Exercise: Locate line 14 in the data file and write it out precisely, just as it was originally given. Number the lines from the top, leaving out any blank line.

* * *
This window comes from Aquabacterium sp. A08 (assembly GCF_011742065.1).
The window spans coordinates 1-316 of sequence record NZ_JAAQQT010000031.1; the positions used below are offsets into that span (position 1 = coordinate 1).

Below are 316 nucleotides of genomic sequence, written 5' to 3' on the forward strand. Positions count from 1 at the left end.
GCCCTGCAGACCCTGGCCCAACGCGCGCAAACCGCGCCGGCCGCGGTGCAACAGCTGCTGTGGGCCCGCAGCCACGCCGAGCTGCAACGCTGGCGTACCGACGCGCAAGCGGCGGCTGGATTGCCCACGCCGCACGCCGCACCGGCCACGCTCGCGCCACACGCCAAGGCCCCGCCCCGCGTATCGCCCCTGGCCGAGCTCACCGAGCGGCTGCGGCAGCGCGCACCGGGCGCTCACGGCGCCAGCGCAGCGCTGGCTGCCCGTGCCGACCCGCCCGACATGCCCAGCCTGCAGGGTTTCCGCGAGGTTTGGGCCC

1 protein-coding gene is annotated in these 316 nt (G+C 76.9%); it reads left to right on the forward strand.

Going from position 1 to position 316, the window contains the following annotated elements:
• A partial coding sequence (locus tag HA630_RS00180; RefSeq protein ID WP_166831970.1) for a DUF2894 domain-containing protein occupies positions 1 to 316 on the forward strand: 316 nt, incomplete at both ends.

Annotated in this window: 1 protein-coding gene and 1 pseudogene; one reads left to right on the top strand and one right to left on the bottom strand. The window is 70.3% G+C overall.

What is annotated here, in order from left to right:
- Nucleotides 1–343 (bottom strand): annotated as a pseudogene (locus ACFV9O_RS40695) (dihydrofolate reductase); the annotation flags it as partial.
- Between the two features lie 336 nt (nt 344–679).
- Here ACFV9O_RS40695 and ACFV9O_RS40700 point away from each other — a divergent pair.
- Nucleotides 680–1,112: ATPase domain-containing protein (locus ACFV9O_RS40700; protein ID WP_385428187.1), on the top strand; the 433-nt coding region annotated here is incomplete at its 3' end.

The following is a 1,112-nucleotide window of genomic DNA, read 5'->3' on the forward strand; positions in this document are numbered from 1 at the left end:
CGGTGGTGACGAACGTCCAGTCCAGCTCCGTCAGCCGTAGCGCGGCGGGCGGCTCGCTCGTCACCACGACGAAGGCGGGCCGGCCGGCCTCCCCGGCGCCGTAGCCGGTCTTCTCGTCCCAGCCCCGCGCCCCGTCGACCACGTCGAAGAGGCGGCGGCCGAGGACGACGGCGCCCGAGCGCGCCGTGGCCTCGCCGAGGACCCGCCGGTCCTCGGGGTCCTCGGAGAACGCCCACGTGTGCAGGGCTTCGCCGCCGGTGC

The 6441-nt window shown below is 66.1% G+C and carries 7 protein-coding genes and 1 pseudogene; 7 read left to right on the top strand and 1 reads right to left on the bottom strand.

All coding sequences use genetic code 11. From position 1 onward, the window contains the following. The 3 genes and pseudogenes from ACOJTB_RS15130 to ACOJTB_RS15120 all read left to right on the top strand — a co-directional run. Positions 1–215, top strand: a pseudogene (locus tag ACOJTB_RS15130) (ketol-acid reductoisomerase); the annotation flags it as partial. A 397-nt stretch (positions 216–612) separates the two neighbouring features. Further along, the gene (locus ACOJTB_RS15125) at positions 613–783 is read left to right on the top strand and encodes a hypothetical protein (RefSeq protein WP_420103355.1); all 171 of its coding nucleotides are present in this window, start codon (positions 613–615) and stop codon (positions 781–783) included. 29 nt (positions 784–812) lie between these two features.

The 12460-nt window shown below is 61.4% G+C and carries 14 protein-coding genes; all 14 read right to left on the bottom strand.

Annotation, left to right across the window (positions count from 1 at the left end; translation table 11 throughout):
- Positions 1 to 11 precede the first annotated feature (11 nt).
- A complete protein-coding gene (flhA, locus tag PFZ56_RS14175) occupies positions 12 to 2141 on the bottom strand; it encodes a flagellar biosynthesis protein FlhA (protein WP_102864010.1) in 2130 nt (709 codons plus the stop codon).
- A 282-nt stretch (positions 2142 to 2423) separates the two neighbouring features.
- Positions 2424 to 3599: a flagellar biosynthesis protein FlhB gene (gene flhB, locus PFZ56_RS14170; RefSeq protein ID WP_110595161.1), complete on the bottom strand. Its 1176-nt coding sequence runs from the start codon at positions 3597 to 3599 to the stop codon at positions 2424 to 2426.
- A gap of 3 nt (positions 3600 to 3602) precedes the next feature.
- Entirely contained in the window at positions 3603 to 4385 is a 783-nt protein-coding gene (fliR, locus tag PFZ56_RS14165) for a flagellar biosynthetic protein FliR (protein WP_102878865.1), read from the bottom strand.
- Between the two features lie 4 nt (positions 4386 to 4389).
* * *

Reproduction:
The following is a 1,112-nucleotide window of genomic DNA, read 5'->3' on the forward strand; positions in this document are numbered from 1 at the left end: